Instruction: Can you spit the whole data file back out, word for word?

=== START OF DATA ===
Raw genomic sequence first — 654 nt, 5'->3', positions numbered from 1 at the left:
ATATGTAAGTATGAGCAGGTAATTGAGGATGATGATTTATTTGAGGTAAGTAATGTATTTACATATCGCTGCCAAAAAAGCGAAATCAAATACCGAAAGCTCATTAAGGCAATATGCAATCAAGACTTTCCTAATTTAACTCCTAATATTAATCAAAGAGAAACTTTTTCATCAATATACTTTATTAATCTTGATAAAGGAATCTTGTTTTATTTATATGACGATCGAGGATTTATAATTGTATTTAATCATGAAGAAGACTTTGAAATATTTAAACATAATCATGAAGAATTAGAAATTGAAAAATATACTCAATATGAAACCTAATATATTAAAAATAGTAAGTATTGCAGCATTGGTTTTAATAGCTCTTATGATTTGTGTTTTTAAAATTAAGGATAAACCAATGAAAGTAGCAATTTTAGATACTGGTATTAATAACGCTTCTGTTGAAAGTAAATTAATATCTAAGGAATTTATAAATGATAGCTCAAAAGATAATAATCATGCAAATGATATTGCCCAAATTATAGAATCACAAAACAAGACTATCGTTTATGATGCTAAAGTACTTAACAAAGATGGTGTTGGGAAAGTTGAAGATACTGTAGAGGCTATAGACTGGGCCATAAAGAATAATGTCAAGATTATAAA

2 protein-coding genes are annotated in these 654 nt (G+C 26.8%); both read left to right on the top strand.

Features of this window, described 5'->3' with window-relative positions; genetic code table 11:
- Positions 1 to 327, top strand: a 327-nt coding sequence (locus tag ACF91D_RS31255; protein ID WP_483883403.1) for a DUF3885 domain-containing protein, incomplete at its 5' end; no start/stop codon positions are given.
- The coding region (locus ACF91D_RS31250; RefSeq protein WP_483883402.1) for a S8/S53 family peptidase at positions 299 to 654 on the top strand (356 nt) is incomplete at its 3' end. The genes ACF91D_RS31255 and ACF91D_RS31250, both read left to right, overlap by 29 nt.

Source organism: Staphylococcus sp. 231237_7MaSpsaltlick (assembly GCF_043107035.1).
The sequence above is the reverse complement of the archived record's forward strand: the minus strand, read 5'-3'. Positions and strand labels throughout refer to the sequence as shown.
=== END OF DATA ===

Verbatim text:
Raw genomic sequence first — 654 nt, 5'->3', positions numbered from 1 at the left:
ATATGTAAGTATGAGCAGGTAATTGAGGATGATGATTTATTTGAGGTAAGTAATGTATTTACATATCGCTGCCAAAAAAGCGAAATCAAATACCGAAAGCTCATTAAGGCAATATGCAATCAAGACTTTCCTAATTTAACTCCTAATATTAATCAAAGAGAAACTTTTTCATCAATATACTTTATTAATCTTGATAAAGGAATCTTGTTTTATTTATATGACGATCGAGGATTTATAATTGTATTTAATCATGAAGAAGACTTTGAAATATTTAAACATAATCATGAAGAATTAGAAATTGAAAAATATACTCAATATGAAACCTAATATATTAAAAATAGTAAGTATTGCAGCATTGGTTTTAATAGCTCTTATGATTTGTGTTTTTAAAATTAAGGATAAACCAATGAAAGTAGCAATTTTAGATACTGGTATTAATAACGCTTCTGTTGAAAGTAAATTAATATCTAAGGAATTTATAAATGATAGCTCAAAAGATAATAATCATGCAAATGATATTGCCCAAATTATAGAATCACAAAACAAGACTATCGTTTATGATGCTAAAGTACTTAACAAAGATGGTGTTGGGAAAGTTGAAGATACTGTAGAGGCTATAGACTGGGCCATAAAGAATAATGTCAAGATTATAAA

2 protein-coding genes are annotated in these 654 nt (G+C 26.8%); both read left to right on the top strand.

Features of this window, described 5'->3' with window-relative positions; genetic code table 11:
- Positions 1 to 327, top strand: a 327-nt coding sequence (locus tag ACF91D_RS31255; protein ID WP_483883403.1) for a DUF3885 domain-containing protein, incomplete at its 5' end; no start/stop codon positions are given.
- The coding region (locus ACF91D_RS31250; RefSeq protein WP_483883402.1) for a S8/S53 family peptidase at positions 299 to 654 on the top strand (356 nt) is incomplete at its 3' end. The genes ACF91D_RS31255 and ACF91D_RS31250, both read left to right, overlap by 29 nt.

Source organism: Staphylococcus sp. 231237_7MaSpsaltlick (assembly GCF_043107035.1).
The sequence above is the reverse complement of the archived record's forward strand: the minus strand, read 5'-3'. Positions and strand labels throughout refer to the sequence as shown.